But this kid's school may well be different. And here's where the schools get themselves in trouble and end up teaching the wrong lessons. What most of us want schools to do is punish the aggressor in any physical altercation. Someone who defends themselves, within reason, should be either lightly punished or not punished at all. Personally, I'd lean towards the latter, because we want to teach kids that it's OK to defend yourself if someone attacks you. Otherwise, we're raising potential victims.

But schools don't do this - not because they don't want to, but because it's hard. Usually by the time an adult gets involved, the altercation is well underway (if not over), and there's no way of knowing who started it. Schools used to try to sort that out by interviewing both the fighters and witnesses, but discovered that that's a tricky arena. It takes real skill and judgment to take a bunch of biased witness statements and figure out what really happened.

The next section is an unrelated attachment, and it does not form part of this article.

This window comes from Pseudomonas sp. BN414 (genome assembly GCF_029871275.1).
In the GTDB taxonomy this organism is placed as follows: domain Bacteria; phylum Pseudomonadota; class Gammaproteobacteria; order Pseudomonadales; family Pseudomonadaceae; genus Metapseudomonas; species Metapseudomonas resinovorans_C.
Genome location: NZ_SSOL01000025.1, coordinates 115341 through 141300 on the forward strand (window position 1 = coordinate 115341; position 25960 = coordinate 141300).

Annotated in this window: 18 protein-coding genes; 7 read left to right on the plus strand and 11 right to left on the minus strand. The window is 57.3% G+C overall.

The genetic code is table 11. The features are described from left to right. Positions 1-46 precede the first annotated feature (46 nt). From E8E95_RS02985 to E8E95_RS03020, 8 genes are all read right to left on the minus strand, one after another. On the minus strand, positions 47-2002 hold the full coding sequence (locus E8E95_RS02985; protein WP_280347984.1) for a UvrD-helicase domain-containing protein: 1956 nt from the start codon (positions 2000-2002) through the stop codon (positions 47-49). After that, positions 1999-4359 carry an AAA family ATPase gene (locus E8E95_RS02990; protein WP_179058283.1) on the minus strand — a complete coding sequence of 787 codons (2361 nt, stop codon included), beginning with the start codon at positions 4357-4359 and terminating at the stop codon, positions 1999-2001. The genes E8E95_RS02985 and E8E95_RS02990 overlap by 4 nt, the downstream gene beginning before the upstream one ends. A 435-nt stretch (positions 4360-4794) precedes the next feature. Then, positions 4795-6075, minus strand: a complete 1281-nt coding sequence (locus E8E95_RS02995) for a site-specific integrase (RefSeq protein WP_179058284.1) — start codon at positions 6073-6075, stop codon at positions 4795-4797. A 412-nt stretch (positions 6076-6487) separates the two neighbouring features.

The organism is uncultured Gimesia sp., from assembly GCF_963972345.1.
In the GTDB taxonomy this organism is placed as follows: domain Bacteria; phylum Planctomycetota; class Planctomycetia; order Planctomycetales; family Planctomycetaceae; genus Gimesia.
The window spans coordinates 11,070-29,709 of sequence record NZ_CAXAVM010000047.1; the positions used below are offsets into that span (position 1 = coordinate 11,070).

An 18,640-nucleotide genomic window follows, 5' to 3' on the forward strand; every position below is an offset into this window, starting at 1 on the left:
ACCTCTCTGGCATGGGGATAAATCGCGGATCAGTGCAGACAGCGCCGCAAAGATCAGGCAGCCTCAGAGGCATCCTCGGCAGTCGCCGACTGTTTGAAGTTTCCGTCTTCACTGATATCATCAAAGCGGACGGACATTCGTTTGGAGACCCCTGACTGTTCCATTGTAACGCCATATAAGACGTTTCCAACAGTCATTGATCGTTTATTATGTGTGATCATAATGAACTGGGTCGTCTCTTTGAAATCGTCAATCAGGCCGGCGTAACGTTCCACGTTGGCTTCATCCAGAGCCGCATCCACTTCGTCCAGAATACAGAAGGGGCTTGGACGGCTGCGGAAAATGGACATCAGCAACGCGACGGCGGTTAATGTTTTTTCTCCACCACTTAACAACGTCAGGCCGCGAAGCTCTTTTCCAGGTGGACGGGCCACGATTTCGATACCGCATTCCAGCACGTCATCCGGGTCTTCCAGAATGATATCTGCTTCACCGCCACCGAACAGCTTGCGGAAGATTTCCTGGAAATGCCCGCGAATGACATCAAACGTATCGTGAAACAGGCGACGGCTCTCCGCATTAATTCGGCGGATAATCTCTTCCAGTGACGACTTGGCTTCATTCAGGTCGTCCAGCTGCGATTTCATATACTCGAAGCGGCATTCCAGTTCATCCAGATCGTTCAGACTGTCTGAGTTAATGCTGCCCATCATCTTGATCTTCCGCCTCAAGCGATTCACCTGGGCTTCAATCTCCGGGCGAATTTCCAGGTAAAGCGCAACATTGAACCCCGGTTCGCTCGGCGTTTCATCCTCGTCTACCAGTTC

In today's world, judgment is not encouraged. Schools prefer rules that can be uniformly applied by anybody, so there won't be any charges of bias against a particular teacher or administrator. "Zero Tolerance" policies fit this mold exactly. It doesn't matter if you're carrying stolen oxycontin or a couple of aspirin - a drug is a drug, and off to detention you go.